Next week, another reduction will go into effect. The Sufa crossing in the southern Gaza Strip was also closed down Sunday for an unlimited period. The passage had been operating since the Hamas takeover of the Strip in June instead of the Karni crossing that was closed down due to terror alerts. Most of the merchandise moved to the Gaza
Strip  about 100 to 120 truckloads a day went through the Sufa crossing.

Merchandise will now be able to enter the Gaza Strip only at Kerem Shalom, which has a much smaller capacity of up to 55 trucks a day.

EU warns Israel not to impose 'collective punishment' in Gaza
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Littleboy
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« Reply #51 on: October 30, 2007, 10:29:23 PM »

Praise be to God, His will, is being done on Earth...
I was called an Idiot, among many other things for years, Smiley
For telling people to watch Europes (E.U) rise for Global power and that the AntiChrist(littleHorn) would rise from it's Goverment.
And that started when i was 12 yrs. old(1974)
Most people I encountered back then alway's said that He(antichrist) would come from America & the U.N was the Goverment that's spoken of!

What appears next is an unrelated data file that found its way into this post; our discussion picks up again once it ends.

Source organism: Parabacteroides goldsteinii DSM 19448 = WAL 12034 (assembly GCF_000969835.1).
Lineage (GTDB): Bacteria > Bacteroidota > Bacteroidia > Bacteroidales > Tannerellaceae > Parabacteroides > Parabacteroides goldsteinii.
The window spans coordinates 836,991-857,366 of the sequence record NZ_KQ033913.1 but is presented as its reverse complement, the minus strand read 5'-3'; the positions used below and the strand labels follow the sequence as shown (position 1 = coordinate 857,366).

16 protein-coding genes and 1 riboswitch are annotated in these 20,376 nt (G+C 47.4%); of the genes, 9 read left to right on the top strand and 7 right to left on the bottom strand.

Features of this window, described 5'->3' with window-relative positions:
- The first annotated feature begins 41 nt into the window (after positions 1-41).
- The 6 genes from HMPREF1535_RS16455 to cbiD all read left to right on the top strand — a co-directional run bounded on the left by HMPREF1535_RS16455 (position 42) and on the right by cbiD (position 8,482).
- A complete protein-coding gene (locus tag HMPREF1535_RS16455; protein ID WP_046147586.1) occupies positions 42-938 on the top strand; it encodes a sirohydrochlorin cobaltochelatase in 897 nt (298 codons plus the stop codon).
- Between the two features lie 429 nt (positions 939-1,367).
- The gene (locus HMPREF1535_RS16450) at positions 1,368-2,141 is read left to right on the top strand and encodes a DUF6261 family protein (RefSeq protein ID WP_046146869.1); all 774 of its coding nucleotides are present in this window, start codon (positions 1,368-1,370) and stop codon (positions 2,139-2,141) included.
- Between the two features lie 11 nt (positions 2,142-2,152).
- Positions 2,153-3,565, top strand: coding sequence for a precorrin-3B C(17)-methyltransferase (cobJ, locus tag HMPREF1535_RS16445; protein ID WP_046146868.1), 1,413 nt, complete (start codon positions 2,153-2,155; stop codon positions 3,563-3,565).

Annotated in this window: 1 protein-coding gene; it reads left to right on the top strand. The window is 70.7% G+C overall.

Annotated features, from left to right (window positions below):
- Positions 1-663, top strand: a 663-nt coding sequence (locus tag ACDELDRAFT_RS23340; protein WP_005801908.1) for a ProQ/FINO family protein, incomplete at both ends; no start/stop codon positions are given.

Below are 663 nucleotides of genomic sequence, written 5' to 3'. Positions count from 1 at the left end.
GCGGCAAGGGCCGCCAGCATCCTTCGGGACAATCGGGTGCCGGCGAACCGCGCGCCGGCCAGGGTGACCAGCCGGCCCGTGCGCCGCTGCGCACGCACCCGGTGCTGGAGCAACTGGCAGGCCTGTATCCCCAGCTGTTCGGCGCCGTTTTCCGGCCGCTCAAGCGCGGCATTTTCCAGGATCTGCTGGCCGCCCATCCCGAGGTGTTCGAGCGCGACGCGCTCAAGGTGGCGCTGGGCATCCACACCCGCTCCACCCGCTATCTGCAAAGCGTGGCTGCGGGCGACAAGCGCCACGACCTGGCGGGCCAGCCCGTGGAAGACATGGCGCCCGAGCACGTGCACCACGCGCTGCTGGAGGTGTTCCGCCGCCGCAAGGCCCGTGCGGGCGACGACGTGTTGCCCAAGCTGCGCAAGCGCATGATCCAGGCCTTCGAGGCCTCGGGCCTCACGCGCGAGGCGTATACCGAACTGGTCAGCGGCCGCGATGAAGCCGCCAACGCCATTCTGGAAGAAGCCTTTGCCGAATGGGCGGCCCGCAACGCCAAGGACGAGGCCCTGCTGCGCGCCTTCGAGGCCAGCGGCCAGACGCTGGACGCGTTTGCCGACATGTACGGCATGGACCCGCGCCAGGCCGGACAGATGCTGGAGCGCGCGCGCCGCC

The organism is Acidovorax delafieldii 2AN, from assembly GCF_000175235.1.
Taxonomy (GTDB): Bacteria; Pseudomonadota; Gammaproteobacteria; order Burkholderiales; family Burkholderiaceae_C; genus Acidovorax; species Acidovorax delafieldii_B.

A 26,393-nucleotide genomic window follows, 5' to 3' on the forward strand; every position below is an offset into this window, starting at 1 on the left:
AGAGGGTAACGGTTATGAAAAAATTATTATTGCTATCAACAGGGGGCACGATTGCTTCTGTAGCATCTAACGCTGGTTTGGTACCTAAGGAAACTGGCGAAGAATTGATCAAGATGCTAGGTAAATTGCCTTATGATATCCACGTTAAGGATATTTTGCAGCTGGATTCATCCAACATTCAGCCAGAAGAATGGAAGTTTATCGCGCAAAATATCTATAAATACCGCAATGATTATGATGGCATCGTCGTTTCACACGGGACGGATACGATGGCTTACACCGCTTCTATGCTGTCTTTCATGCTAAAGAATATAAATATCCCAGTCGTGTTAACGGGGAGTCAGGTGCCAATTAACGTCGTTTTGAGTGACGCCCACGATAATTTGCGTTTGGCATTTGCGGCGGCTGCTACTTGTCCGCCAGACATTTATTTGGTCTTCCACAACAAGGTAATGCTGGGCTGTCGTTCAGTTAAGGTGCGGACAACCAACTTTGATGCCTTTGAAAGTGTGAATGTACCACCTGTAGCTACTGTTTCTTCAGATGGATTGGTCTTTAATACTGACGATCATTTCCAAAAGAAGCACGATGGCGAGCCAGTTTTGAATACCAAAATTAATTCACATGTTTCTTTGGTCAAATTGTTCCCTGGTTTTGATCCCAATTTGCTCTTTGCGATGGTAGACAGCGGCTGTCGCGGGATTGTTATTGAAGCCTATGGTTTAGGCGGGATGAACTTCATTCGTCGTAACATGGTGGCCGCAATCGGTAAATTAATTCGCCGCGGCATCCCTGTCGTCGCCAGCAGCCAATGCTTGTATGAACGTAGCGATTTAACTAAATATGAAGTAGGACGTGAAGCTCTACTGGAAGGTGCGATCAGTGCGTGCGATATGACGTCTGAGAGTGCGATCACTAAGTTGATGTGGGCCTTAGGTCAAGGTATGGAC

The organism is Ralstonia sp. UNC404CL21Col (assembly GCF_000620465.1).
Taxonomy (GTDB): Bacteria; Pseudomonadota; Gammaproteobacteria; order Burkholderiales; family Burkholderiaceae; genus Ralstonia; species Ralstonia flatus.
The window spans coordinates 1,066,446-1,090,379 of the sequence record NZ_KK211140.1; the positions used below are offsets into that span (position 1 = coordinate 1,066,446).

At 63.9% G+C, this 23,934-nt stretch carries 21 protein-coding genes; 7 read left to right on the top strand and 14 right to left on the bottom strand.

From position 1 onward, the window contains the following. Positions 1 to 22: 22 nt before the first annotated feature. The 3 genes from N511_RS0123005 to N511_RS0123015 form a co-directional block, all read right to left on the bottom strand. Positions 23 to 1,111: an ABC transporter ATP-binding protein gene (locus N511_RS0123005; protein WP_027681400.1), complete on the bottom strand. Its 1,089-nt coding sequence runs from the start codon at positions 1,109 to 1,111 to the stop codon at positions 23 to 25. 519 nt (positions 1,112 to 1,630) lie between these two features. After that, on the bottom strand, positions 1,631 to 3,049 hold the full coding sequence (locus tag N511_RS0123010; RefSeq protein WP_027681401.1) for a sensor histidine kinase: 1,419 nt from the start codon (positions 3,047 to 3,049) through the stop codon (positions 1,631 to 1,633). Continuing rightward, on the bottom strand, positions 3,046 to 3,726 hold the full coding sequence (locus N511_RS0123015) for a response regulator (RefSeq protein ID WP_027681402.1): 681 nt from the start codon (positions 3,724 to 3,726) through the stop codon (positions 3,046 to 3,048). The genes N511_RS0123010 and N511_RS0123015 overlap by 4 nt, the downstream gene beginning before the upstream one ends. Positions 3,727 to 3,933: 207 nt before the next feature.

And/or that we're the Great Whore Babylon!
OUGH BOY!
I take alot of pride in knowing that God gave me the Truth at such a young age..
Your loving Brother Duane
P.S
Please keep keeping us up to date,
I Love this stuff because, our "God will be Glorified"






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Littleboy
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« Reply #52 on: November 09, 2007, 10:07:32 PM »

EU greenlights expansion of 'no borders' area on December 21 Thu Nov 8, 1:59 PM ET
 
BRUSSELS (AFP) - European Union interior ministers approved Thursday the entry of nine new countries into Europe's passport-free Schengen area on December 21, freeing up travel and giving a boost to economic activity.

 
"The member states concerned are sufficiently prepared," the ministers said a document laying out conclusions of their talks in Brussels.

The move, seen as an early Christmas present, will bring an end to long queues of people and road freight at borders at a peak travel time, a problem which has grown into a priority since the countries joined the EU in 2004.

Sea and land border controls between the current 15 Schengen area nations and the nine -- Malta plus eight Central and East European countries -- will end after midnight on December 20.

Air travel is to be opened up from March 30.

Travellers will be able to visit the entire Schengen area, from Tallin in Estonia south to Lisbon in Portugal and east to Budapest, Hungary, with a single visa.

"It's a symbol to the new (EU) member states that they are no longer living behind the Iron Curtain," German Interior Minister Wolfgang Schauble told reporters, on the sidelines of the EU meeting.